Admittedly, it’s an extreme case. Still, the parallel with Europe today is hard to miss. Spain and other distressed debtors are undergoing severe fiscal retrenchment. Monetary policy isn’t aiming for outright deflation, but a new central bank that wants to establish its anti-inflation credentials is being less accommodating than it could be. There’s no intra-European exchange rate to devalue, so countries like Spain can’t boost their competitiveness that way. It’s a formula for endless recession.

Seductive Alternatives

The case studies suggest two better alternatives -- though the first is a little too seductive. That’s the U.S. after 1945. The war increased U.S. public debt 10-fold, to 120 percent of output. The ratio came down thanks to fairly tight fiscal policy, very loose monetary policy, inflation (which reduced the debt ratio by expanding the nominal value of output), and administrative measures to prevent the rise in nominal interest rates that inflation would otherwise have caused. The economy grew at a good clip, and the debt came down.

It was a good mixture, but difficult to replicate today. Those administrative measures -- “financial repression” is the term of art -- would be hard to impose on today’s vastly more complex and sophisticated financial markets. Without them, inflation would push nominal interest rates higher, blunting the beneficial effect on the debt ratio. Even if it could be done, the Federal Reserve would rightly hesitate to rely so much on inflation, because it might destroy the reputation the central bank built at such cost in the 1980s.

The third approach is suggested by the case studies of Belgium (1992-2002), Canada (1995-2005) and Italy (1997-2007). In all three countries, fiscal restraint was combined with relative monetary ease. Where austerity took the form of long-term structural reforms, rather than temporary expedients, it worked better. Also, in Belgium and Canada, strong demand from abroad helped alongside monetary policy to support growth as public borrowing was scaled back.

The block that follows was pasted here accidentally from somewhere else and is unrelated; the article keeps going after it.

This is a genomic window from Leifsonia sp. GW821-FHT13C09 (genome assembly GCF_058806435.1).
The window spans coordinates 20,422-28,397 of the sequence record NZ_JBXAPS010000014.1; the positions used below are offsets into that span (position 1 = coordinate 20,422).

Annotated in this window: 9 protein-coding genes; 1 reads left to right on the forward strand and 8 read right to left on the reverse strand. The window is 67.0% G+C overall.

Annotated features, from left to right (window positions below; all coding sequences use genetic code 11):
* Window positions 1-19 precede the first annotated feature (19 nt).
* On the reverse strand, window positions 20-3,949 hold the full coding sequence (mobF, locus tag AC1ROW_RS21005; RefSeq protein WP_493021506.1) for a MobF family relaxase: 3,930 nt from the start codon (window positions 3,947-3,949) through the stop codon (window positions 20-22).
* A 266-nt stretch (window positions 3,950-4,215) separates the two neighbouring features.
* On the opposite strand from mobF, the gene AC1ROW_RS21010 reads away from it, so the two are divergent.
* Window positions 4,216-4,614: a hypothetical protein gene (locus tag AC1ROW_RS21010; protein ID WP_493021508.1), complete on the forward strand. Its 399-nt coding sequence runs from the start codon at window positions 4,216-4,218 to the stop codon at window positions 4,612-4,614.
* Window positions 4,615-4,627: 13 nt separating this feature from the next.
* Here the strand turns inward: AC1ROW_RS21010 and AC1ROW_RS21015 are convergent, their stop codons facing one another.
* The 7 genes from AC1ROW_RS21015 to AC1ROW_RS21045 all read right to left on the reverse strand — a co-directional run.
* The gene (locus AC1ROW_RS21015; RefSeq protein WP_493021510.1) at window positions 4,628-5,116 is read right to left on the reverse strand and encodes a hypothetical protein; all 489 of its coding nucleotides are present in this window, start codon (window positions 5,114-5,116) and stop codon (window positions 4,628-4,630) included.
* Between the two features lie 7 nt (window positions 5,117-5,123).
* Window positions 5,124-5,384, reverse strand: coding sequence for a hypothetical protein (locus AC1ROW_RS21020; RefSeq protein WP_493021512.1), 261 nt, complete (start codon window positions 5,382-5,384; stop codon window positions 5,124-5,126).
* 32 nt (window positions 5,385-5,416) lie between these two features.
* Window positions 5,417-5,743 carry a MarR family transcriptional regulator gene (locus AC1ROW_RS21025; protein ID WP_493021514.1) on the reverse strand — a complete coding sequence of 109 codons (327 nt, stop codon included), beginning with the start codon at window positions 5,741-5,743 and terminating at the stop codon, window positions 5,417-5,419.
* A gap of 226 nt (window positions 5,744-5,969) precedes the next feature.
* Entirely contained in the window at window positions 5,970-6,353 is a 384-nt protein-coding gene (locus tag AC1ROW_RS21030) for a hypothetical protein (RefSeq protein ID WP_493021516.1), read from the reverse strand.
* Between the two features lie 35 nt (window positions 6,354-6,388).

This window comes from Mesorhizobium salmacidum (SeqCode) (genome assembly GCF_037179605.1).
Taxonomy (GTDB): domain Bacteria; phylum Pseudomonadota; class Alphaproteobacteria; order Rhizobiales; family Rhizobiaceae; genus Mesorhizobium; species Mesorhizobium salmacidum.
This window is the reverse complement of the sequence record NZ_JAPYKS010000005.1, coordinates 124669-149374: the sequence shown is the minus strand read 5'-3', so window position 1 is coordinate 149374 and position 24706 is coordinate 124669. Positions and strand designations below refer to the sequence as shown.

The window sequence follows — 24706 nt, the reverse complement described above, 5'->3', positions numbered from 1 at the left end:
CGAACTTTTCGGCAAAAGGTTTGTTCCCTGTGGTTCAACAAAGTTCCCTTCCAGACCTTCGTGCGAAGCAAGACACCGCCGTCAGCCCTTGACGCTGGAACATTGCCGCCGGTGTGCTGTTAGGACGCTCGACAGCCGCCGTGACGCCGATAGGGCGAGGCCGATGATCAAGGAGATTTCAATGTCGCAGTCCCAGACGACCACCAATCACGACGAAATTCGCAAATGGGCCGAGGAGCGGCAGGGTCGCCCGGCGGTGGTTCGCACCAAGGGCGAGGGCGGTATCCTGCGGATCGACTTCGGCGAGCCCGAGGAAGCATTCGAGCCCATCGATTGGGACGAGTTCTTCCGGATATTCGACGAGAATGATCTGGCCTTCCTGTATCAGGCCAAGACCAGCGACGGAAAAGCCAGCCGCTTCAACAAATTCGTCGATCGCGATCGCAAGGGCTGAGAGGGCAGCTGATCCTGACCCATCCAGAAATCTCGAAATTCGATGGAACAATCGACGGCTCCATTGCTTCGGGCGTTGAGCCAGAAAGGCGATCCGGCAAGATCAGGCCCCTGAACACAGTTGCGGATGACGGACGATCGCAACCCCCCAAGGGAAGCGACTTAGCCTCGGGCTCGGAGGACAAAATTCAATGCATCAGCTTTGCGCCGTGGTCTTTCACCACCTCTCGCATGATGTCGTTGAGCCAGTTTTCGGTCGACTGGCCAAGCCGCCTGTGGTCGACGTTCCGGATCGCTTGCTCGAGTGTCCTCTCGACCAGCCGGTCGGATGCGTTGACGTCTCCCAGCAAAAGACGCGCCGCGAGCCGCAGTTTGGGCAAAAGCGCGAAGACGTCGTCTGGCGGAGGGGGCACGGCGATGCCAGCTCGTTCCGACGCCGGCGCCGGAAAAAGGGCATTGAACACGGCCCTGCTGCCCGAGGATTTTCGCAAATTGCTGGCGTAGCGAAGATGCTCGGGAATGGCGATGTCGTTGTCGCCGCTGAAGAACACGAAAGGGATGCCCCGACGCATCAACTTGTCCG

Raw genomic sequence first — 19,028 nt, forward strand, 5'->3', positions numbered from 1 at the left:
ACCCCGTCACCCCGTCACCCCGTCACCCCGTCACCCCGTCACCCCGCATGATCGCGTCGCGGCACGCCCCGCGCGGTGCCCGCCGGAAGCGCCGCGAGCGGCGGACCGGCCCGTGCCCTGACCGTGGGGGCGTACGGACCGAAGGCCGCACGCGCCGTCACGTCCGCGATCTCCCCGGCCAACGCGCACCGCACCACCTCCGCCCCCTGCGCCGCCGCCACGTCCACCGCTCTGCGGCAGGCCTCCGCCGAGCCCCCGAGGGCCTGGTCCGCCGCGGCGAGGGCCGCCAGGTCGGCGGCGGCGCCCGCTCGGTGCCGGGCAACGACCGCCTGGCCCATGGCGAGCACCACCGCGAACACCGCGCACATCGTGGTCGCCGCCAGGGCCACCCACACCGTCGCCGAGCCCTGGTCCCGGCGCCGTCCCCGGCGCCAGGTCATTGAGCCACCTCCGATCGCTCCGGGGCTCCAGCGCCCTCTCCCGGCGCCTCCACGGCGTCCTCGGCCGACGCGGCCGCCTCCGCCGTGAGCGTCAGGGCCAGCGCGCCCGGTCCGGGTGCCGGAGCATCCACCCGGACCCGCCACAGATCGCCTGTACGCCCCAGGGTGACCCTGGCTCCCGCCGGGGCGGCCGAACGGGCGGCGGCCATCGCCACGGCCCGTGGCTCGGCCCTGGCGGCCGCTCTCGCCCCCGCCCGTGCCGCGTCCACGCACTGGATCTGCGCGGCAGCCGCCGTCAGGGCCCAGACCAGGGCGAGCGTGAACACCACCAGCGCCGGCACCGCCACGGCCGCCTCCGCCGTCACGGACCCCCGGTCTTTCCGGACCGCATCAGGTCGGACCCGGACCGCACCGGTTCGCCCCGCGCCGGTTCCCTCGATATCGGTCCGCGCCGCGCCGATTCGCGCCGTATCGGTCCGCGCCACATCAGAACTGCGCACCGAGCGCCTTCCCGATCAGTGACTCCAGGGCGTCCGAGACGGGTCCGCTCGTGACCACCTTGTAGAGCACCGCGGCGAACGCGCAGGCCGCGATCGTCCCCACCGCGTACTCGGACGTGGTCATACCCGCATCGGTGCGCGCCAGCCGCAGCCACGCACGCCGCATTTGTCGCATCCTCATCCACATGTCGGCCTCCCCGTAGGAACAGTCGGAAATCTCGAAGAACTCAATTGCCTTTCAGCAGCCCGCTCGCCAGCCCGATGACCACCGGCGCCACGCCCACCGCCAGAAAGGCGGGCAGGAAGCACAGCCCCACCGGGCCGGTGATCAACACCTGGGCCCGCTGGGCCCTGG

That last point is the main ground for pessimism about the global economy today. Too many countries are trying to pursue the same strategy at once. As the IMF says, “The implications for today are sobering -- widespread fiscal consolidation efforts, deleveraging pressures from the private sector, adverse demographic trends, and the aftermath of the financial crisis are unlikely to provide the supportive external environment that played an important role in a number of previous episodes of debt reduction. Expectations about what can be achieved need to be set realistically.”

Fiscal shock and awe is suicidal in these circumstances. Governments need to make their fiscal retrenchment gradual. (Think of the “fiscal cliff” in the U.S. Do the opposite of that.) Central banks meanwhile -- Europe’s especially -- must keep monetary policy loose. (Think of the Federal Reserve in the U.S. Do the same thing, only more so.) The lack of any plausible “external support” for struggling economies tilts the policy-balance further in the direction of taking a measured risk with inflation -- that is, if any such risk were apparent right now, which it isn’t.

The situation is serious, but it’s never too late for ham-fisted austerity plus exaggerated monetary rectitude to make things hopeless.

(Clive Crook is a Bloomberg View columnist. The opinions expressed are her own.)